Irving v. Lipstadt


Holocaust Denial on Trial, Statement of Mark David Bateman: Electronic Edition, by Mark David Bateman

Table of Contents
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O. Air raid shelters

  • Rudolf pages 305-317
  • Van Pelt pages 151-173
  • Judgment 13.86
  • Libson paragraphs 56-60
  • Bateman paragraphs 85-90
There is clearly nothing new in this section: Irving was aware of the relevant source material and quoted it on his website (under Crowell's name); hence Van Pelt dealt with it in his original report.
Irving claimed to have documents from the Auschwitz construction files from late 1942 onwards on the construction of air raid shelters; he used this material in his cross-examination of both Van Pelt and Longerich (see Day 8 pages 88, 100-101, 119-120 140, 145-147; Day 10 pages 155,175; Day 11 pages 43-44 and 189-190; Day 25, pages 10-11).
The argument that the basements of crematoria II and III were constructed (and emergency exists installed) so that they could be used as air-raid shelters is untenable and unsupported by any evidence. Van Pelt has examined the documents from the Moscow files (the index of which Irving produced a trial and to which Rudolf refers): "there is no mention of any crematorium or morgue, or of a plan to convert a morgue of any crematorium into an air raid shelter" (page 161); there is evidence of the construction of splinter protection trenches from December 1943 (page 164); and concern about air-raids begins only in November 1943 (page 165). By contrast, the contemporary documents showing the adaptation of these spaces from morgues into undressing rooms and gas chambers all date from late 1942 and early 1943 and are wholly devoid of any reference, express or implied, to air-raid shelters. The documents Rudolf relies on do not show that there was concern about air-raids for Auschwitz inmates: for example, the memo from June 1944 (which is a year after the construction of the gas chambers in crematoria 11 and III) shows that there were 10 trench shelters, which would protect a maximum of about 5,500 people, in a camp of 96,000 people. Further, the so-called "emergency exits" are in fact sewer manholes.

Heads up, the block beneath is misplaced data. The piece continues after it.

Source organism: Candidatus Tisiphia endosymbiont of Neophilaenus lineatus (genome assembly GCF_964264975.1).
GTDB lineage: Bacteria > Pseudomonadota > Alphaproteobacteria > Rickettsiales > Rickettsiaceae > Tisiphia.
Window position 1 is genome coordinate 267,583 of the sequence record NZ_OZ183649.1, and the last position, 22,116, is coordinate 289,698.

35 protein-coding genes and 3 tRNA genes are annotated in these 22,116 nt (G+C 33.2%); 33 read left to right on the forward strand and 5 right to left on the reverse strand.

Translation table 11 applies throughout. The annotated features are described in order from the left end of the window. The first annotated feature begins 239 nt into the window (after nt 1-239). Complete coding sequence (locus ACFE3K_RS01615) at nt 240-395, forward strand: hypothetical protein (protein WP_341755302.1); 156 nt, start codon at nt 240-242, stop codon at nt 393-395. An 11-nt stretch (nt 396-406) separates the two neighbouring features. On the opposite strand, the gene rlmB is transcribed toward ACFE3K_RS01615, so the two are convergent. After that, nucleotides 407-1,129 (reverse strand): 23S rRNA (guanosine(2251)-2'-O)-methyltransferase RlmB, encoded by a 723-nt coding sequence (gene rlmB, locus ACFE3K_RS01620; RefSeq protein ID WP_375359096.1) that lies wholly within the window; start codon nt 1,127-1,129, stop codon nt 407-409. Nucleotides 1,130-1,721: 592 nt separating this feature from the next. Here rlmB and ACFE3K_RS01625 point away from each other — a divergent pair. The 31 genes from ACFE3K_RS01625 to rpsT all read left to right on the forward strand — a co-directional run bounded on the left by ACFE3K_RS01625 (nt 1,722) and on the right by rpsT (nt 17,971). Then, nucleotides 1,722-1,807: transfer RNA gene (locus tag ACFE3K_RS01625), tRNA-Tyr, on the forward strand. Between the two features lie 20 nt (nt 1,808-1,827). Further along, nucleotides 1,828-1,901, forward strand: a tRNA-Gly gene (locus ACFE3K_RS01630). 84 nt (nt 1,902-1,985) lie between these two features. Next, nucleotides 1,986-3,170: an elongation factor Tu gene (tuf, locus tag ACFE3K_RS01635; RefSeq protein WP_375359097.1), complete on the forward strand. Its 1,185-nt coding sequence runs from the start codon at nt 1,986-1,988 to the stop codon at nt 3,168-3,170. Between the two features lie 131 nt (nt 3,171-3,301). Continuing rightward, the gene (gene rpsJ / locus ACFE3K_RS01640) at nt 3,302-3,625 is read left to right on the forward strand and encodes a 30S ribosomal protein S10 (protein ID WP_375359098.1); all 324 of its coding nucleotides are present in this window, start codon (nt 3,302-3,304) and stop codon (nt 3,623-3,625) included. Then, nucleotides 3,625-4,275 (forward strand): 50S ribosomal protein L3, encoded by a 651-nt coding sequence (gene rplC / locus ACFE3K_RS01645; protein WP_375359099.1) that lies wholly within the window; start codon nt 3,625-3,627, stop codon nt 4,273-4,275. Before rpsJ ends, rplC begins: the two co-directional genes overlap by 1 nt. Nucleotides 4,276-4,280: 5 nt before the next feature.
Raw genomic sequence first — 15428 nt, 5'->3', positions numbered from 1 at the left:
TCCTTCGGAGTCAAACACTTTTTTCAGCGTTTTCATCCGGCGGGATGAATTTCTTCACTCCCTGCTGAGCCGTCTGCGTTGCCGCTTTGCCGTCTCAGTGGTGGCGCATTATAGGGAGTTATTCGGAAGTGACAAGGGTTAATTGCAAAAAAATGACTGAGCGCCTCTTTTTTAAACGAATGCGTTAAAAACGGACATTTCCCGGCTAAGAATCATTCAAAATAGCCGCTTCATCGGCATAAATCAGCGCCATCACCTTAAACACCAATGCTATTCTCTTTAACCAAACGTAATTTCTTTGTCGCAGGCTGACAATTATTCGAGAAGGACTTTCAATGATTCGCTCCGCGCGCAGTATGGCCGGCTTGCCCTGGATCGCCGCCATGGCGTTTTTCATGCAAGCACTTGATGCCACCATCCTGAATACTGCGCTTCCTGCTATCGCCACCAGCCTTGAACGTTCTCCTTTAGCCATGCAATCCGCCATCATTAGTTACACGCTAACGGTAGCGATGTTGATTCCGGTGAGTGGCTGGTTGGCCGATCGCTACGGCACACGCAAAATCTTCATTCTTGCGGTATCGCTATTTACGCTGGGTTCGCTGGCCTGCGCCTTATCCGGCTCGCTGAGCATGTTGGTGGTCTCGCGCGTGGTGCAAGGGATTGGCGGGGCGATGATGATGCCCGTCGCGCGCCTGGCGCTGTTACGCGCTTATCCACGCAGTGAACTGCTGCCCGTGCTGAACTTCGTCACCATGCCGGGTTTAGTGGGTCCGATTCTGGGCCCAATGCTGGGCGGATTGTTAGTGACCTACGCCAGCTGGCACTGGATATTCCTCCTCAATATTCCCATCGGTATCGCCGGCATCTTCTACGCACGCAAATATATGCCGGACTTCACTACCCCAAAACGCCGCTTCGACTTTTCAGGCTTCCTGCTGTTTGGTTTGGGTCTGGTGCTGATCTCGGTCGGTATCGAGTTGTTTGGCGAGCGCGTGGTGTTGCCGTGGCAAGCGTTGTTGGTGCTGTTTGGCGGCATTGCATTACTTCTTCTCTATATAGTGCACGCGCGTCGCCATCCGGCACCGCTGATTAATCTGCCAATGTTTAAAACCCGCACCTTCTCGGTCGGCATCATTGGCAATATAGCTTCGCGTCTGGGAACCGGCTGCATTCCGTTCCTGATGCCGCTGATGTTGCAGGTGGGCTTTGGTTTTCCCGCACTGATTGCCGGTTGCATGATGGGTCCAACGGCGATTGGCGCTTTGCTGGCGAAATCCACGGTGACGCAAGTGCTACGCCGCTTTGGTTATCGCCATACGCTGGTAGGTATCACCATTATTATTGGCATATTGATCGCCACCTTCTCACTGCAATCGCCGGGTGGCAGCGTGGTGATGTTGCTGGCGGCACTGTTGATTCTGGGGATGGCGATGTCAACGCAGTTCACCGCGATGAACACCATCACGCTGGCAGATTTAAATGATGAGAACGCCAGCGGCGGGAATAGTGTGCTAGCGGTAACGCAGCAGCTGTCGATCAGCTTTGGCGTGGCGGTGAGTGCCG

The inconsistency between this argument and the previous argument is not addressed by Rudolf: if the cellars were to be air-raid shelters, they would need gas-tight doors -- but, on Rudolf's account, there were no such doors in Auschwitz. Moreover, as Rudolf himself   (citing Crowell) points out, the doors of the air-raid shelters were; for obvious reasons, generally made of steel; whereas the doors of the gas chambers (and delousing rooms) at Auschwitz were all made of wood. Nor does Rudolf explain why the glass spy-hole in the door of an air-raid shelter (or a delousing room) should need a protective hemispherical metal grille on the inside.
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